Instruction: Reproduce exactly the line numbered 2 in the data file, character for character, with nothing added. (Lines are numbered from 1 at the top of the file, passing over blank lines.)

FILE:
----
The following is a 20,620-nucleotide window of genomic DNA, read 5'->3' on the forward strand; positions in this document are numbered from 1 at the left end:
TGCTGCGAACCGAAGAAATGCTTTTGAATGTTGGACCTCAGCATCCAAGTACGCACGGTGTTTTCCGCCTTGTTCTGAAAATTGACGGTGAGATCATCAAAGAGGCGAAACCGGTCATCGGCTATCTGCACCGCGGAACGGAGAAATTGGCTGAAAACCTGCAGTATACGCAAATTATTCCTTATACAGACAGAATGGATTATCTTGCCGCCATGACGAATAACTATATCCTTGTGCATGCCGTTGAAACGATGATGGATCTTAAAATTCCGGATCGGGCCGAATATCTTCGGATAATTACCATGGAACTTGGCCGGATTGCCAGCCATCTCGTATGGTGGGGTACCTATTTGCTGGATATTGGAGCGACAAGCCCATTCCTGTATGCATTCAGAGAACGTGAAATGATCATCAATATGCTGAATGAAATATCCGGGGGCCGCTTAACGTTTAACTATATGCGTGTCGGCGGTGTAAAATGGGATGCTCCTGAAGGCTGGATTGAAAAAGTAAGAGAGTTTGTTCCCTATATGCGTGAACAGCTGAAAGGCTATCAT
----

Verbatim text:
TGCTGCGAACCGAAGAAATGCTTTTGAATGTTGGACCTCAGCATCCAAGTACGCACGGTGTTTTCCGCCTTGTTCTGAAAATTGACGGTGAGATCATCAAAGAGGCGAAACCGGTCATCGGCTATCTGCACCGCGGAACGGAGAAATTGGCTGAAAACCTGCAGTATACGCAAATTATTCCTTATACAGACAGAATGGATTATCTTGCCGCCATGACGAATAACTATATCCTTGTGCATGCCGTTGAAACGATGATGGATCTTAAAATTCCGGATCGGGCCGAATATCTTCGGATAATTACCATGGAACTTGGCCGGATTGCCAGCCATCTCGTATGGTGGGGTACCTATTTGCTGGATATTGGAGCGACAAGCCCATTCCTGTATGCATTCAGAGAACGTGAAATGATCATCAATATGCTGAATGAAATATCCGGGGGCCGCTTAACGTTTAACTATATGCGTGTCGGCGGTGTAAAATGGGATGCTCCTGAAGGCTGGATTGAAAAAGTAAGAGAGTTTGTTCCCTATATGCGTGAACAGCTGAAAGGCTATCAT